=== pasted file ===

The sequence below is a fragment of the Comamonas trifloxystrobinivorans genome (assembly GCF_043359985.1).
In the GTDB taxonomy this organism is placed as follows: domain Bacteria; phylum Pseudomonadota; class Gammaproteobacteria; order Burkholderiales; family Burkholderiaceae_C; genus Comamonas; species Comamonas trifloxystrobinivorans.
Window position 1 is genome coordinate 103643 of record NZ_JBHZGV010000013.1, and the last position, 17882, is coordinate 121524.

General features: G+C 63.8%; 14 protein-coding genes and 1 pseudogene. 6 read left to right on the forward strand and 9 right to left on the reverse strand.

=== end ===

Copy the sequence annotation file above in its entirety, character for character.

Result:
The sequence below is a fragment of the Comamonas trifloxystrobinivorans genome (assembly GCF_043359985.1).
In the GTDB taxonomy this organism is placed as follows: domain Bacteria; phylum Pseudomonadota; class Gammaproteobacteria; order Burkholderiales; family Burkholderiaceae_C; genus Comamonas; species Comamonas trifloxystrobinivorans.
Window position 1 is genome coordinate 103643 of record NZ_JBHZGV010000013.1, and the last position, 17882, is coordinate 121524.

General features: G+C 63.8%; 14 protein-coding genes and 1 pseudogene. 6 read left to right on the forward strand and 9 right to left on the reverse strand.